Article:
What Do You Say When Our Social Institutions Are Under Attack?

First they came for the Communists
And I did not speak out
Because I was not a Communist
Then they came for the Socialists
And I did not speak out
Because I was not a Socialist
Then they came for the trade unionists
And I did not speak out
Because I was not a trade unionist
Then they came for the Jews
And I did not speak out
Because I was not a Jew
Then they came for me
And there was no one left
To speak out for me

Pastor Martin Niemoller

There is little question that social institutions here in Ontario are under attack. As an educator, I am most aware of what is happening to schools in this province and especially, I am very concerned about the newer teachers, those without seniority whose jobs are disappearing. Every day brings another announcement of new surplus to board notices.

Like Doug Peterson, I really don’t like that term. Surplus sounds pretty non-commital. I think we should use lay-off as they do in other sectors. These mainly young people are losing their jobs – that is what is happening.

I am encouraged by Andrew Campbell. He is quietly doing a wonderful job through social media of cataloguing the lay-off notices and now the stories of teachers who are being laid off. I am encouraged by Doug Peterson, who is featuring some of the posts written supporting teachers and students each week. I am also encouraged by the teachers who are speaking out about being laid off. These are brave people who are putting a human face to a great injustice.

One of these teachers is Melissa Basta. I don’t know her, but I am really struck by the message she put out this week and encouraged that so many people have retweeted her post.

Andrew is collecting these stories and you can find them here.

This is where I am struggling. Over the past week, several educators have written me in private and one pretty publicly to tell me (or in one case lecture me) on why they can’t get political on this issue.

I am not judging them, but it does make me sad. Maybe it is because I spent so many years as an administrator trying my best to encourage and work with young educators, but I just can’t understand why many will not take a stand when the quality of education here in Ontario is under such a threat.

Not standing up against what is wrong is a slippery slope. This is why I have included the Martin Niemoller poem in this post. Niemoller was a pastor in Germany in the 1930s and he spent seven years in concentration camps for his opposition to Adolf Hitler.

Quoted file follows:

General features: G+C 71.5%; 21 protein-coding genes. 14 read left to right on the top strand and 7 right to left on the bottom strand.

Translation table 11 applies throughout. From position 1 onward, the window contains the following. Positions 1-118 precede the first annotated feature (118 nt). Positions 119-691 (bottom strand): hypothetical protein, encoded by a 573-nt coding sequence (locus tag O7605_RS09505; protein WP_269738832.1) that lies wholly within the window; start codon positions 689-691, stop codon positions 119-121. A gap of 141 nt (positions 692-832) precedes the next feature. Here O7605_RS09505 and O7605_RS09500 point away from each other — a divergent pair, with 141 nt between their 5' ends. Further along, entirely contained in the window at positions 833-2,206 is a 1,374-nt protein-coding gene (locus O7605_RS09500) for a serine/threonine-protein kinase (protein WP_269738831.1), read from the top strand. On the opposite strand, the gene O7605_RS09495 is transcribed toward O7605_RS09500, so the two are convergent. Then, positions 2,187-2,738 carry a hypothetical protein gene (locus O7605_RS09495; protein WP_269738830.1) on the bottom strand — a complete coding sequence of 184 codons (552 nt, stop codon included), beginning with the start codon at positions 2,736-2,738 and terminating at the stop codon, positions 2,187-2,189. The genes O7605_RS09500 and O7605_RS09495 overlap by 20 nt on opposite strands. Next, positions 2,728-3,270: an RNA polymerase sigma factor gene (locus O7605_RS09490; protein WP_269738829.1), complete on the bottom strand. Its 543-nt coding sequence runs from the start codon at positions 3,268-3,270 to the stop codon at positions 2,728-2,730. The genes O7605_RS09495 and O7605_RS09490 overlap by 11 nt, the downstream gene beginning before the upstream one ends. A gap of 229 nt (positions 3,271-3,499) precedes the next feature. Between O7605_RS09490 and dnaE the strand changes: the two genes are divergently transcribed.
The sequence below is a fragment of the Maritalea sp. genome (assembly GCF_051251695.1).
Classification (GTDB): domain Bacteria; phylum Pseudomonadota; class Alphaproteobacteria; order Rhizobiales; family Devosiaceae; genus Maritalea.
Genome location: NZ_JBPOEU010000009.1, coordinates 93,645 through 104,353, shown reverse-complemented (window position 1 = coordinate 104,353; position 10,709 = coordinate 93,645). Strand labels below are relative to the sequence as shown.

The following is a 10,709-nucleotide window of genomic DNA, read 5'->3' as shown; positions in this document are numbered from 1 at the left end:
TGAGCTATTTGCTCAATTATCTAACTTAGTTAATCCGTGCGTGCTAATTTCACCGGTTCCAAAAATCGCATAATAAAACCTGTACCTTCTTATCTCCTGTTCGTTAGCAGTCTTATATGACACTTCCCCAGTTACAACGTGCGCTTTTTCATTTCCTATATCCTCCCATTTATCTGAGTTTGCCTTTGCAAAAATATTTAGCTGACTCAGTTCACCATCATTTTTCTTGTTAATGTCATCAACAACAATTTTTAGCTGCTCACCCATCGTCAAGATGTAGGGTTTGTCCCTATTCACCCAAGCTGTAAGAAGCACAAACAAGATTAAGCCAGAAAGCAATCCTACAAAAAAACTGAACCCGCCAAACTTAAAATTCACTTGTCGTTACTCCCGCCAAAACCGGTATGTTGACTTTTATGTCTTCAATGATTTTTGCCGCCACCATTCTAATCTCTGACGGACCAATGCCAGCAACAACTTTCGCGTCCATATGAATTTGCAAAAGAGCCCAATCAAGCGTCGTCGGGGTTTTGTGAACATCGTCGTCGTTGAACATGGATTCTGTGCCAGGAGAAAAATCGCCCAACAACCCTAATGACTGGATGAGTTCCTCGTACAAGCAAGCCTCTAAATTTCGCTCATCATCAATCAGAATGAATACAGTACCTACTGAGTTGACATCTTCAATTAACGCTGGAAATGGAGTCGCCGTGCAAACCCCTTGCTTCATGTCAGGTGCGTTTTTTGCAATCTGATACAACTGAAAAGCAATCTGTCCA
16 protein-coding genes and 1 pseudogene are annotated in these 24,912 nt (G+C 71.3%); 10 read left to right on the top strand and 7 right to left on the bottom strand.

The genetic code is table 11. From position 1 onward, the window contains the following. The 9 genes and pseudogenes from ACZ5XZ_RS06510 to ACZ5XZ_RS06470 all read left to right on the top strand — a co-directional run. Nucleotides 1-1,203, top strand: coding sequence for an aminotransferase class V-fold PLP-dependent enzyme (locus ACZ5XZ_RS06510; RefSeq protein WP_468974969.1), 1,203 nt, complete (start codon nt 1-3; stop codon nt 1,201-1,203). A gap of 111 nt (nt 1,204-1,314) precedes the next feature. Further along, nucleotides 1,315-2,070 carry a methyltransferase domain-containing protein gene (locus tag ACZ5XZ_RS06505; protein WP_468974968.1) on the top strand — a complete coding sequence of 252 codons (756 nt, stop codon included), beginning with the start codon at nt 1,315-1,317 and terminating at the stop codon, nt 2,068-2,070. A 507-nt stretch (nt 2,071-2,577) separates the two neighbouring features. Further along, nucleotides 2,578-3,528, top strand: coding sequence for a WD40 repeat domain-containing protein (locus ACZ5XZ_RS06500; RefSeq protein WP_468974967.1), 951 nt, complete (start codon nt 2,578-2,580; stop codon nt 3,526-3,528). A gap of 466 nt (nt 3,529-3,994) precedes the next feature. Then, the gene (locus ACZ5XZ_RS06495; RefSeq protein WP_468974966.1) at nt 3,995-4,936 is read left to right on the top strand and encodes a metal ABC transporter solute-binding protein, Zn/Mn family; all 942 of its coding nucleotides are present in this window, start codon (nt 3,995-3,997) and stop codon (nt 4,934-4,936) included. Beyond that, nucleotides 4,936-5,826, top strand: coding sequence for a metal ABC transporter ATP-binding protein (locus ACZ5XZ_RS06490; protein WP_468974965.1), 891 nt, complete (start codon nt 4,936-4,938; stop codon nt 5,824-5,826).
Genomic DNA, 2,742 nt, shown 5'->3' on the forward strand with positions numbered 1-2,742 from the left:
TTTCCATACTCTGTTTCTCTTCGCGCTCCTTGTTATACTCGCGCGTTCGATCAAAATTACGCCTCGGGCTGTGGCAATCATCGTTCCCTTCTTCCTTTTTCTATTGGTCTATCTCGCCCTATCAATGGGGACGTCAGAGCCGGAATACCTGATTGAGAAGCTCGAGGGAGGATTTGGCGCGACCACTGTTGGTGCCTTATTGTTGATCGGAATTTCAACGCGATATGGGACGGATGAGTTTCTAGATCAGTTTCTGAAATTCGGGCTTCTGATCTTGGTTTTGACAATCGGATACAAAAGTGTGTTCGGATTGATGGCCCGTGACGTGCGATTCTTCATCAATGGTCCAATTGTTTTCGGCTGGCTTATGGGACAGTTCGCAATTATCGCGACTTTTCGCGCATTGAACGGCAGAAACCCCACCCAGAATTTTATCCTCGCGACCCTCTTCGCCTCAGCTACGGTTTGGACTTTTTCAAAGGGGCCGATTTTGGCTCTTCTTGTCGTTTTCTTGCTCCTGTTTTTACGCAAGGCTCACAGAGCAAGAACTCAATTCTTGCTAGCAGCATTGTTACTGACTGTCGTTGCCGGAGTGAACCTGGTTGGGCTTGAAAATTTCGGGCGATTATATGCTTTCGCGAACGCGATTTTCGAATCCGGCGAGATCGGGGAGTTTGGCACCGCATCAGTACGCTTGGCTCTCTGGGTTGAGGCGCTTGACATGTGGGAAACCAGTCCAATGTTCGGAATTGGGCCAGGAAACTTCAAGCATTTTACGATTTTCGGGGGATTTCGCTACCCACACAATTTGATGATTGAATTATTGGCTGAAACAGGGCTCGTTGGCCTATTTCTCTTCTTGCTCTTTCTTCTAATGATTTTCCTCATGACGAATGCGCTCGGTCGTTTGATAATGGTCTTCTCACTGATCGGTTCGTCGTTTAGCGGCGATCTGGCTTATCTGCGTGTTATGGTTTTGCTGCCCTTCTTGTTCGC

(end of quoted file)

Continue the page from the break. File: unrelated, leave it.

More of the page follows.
He actually started out as an early supporter of the Nazis but gradually learned to see how absolutely evil their regime was. His poem shows his gradual evolution as an activist. It is a stark reminder that we all need to play a role to speak out against injustice.

Will speaking out make a difference this time? I am not sure. Andrew Campbell wrote that he questions if it will. It is much easier to display opposition these days through social media so the overall effect might not matter.

I hope this is not the case. I hope those who feel it is not their role change their minds. I hope people like Andrew Campbell, Doug Peterson, Peter Skillen, Julie Bolton,  Will Gourley and many others will continue to write and collect the stories that should be heard.

This is a gentle challenge for more educators to speak out. I am not doing this to put you on the spot and what you decide to do is obviously up to you. However, allowing any government to act with impunity especially when it comes to the institutions that gird our social fabric is dangerous.

Please don’t wait until there is no one left.

The Education Corporation

For me, one of the most interesting books has been The Corporation. I read it years ago and it still sticks with me. The Youtube version of chapter one gives a good summary of some of the main ideas behind the book. A synopsis of the book includes the following:

One hundred and fifty years ago, the corporation was a relatively insignificant entity. Today, it is a vivid, dramatic and pervasive presence in all our lives. Like the Church, the Monarchy and the Communist Party in other times and places, the corporation is today’s dominant institution.

The Corporation website

This is a really interesting study and I have thought for a long time that its analysis needs to go beyond businesses and should be extended to the traditional school system.

It is interesting when you take a look at their website that they are working hard to get their film into 1000 schools. I think it should be shown in schools, it is a great social commentary on how our society is currently structured.

Will any educator make the connection that apart from the pursuit of profit, there is little that separates the modern corporation from the traditional school board?

Probably not. We like to judge corporations as somehow a bit impure because they are motivated by profit and the wishes of their stockholders. I would argue that traditional school boards are motivated very much the same way as the corporation. It is simpler to call school boards what they are – education corporations.

The main motivator for the corporation is always to act in its own interests, to ensure its own survival. All actions are then justified because the corporation answers only to its shareholders.